By John Christy
The Global Warming Policy Foundation
GWPF Note 17
When I grew up, science was defined as a method of discovering information. You would make a claim or a hypothesis, and then you would test that claim against independent data. If it failed, you rejected your claim and you started over again. In other words your hypothesis was not good information. But nowadays, if someone makes a claim about the climate, and someone like me falsifies it, rather than abandoning the hypothesis, that person tends to just yell louder that their claim is right. They find it difficult to look at what data might say about their beloved hypothesis.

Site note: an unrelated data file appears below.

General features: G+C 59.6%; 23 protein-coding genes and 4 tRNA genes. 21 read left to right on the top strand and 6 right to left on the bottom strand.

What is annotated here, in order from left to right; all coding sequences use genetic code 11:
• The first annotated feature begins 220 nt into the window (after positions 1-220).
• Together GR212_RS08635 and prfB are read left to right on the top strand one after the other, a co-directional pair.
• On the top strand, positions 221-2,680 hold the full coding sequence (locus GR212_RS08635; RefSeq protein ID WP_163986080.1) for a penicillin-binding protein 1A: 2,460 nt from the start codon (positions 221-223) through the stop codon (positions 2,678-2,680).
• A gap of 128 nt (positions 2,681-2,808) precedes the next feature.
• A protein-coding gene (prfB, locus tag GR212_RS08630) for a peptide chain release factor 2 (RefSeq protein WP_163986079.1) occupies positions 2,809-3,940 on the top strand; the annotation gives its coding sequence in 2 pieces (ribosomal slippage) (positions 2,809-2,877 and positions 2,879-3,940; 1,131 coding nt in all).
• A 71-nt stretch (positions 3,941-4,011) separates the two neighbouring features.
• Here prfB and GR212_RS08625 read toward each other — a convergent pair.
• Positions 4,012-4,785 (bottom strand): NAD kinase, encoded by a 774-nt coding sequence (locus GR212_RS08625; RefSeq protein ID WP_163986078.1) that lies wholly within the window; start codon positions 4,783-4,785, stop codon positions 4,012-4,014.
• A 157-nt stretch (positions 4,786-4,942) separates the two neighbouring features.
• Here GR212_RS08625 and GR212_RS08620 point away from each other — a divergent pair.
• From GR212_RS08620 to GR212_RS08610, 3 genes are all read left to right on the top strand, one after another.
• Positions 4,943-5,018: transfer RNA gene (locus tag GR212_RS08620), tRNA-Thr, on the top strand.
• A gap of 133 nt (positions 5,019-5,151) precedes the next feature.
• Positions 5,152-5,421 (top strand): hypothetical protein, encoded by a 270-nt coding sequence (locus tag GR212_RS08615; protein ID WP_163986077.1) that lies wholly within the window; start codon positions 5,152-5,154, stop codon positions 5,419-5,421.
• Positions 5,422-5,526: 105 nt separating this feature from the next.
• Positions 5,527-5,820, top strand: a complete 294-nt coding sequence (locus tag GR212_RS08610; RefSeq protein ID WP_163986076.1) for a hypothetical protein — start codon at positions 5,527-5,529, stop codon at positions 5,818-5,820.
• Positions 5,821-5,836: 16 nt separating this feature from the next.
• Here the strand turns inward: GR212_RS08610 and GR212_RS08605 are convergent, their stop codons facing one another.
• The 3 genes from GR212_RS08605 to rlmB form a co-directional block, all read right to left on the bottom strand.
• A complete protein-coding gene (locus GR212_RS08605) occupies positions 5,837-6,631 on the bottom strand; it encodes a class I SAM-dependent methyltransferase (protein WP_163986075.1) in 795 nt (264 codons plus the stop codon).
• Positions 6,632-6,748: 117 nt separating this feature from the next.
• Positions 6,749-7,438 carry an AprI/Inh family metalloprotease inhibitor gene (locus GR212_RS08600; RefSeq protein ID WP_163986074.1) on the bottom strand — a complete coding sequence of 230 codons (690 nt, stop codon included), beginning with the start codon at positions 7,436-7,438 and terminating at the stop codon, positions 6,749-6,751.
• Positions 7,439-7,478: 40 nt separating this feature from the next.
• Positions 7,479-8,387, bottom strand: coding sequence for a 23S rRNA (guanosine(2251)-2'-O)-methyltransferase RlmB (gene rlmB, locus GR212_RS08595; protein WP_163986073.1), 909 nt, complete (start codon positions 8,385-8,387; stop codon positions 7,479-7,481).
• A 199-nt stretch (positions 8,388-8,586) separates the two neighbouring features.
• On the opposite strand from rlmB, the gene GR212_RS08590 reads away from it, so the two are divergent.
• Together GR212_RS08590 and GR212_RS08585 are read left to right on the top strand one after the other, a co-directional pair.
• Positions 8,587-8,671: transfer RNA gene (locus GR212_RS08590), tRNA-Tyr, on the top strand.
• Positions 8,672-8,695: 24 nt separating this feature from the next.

I’m referring to the climate’s response to the emission of extra greenhouse gases as a result of our combustion of fossil fuels. In terms of scale – and this is important – we want to know the impact on the climate of an extra 0.5 units of forcing, amongst all the other forcings, some of which are over 100 units each. So we’re trying to figure out the signal of an extra 0.5 of a unit amidst these large and variable natural flows of energy.